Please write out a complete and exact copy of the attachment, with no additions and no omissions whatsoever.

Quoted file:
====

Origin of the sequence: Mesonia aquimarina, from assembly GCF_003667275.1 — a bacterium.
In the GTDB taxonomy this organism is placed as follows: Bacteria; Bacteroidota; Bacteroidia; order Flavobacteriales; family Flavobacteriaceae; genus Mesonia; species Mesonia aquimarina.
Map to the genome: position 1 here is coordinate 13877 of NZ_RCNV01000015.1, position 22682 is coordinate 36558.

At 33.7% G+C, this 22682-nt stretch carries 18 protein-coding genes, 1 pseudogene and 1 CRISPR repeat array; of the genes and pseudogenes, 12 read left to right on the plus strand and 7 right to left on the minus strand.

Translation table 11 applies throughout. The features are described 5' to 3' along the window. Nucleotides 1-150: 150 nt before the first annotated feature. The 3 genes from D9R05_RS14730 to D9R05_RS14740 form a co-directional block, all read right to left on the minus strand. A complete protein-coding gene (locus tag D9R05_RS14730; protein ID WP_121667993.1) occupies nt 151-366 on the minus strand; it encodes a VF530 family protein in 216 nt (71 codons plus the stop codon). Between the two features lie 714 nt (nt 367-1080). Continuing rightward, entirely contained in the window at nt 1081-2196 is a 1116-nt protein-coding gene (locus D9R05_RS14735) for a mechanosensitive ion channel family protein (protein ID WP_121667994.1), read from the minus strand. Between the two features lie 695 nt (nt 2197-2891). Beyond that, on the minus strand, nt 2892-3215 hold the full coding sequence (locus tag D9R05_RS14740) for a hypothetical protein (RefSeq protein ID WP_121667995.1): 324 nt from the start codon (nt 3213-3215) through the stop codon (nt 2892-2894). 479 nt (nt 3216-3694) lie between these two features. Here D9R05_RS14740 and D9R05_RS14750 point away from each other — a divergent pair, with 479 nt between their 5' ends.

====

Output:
Origin of the sequence: Mesonia aquimarina, from assembly GCF_003667275.1 — a bacterium.
In the GTDB taxonomy this organism is placed as follows: Bacteria; Bacteroidota; Bacteroidia; order Flavobacteriales; family Flavobacteriaceae; genus Mesonia; species Mesonia aquimarina.
Map to the genome: position 1 here is coordinate 13877 of NZ_RCNV01000015.1, position 22682 is coordinate 36558.

At 33.7% G+C, this 22682-nt stretch carries 18 protein-coding genes, 1 pseudogene and 1 CRISPR repeat array; of the genes and pseudogenes, 12 read left to right on the plus strand and 7 right to left on the minus strand.

Translation table 11 applies throughout. The features are described 5' to 3' along the window. Nucleotides 1-150: 150 nt before the first annotated feature. The 3 genes from D9R05_RS14730 to D9R05_RS14740 form a co-directional block, all read right to left on the minus strand. A complete protein-coding gene (locus tag D9R05_RS14730; protein ID WP_121667993.1) occupies nt 151-366 on the minus strand; it encodes a VF530 family protein in 216 nt (71 codons plus the stop codon). Between the two features lie 714 nt (nt 367-1080). Continuing rightward, entirely contained in the window at nt 1081-2196 is a 1116-nt protein-coding gene (locus D9R05_RS14735) for a mechanosensitive ion channel family protein (protein ID WP_121667994.1), read from the minus strand. Between the two features lie 695 nt (nt 2197-2891). Beyond that, on the minus strand, nt 2892-3215 hold the full coding sequence (locus tag D9R05_RS14740) for a hypothetical protein (RefSeq protein ID WP_121667995.1): 324 nt from the start codon (nt 3213-3215) through the stop codon (nt 2892-2894). 479 nt (nt 3216-3694) lie between these two features. Here D9R05_RS14740 and D9R05_RS14750 point away from each other — a divergent pair, with 479 nt between their 5' ends.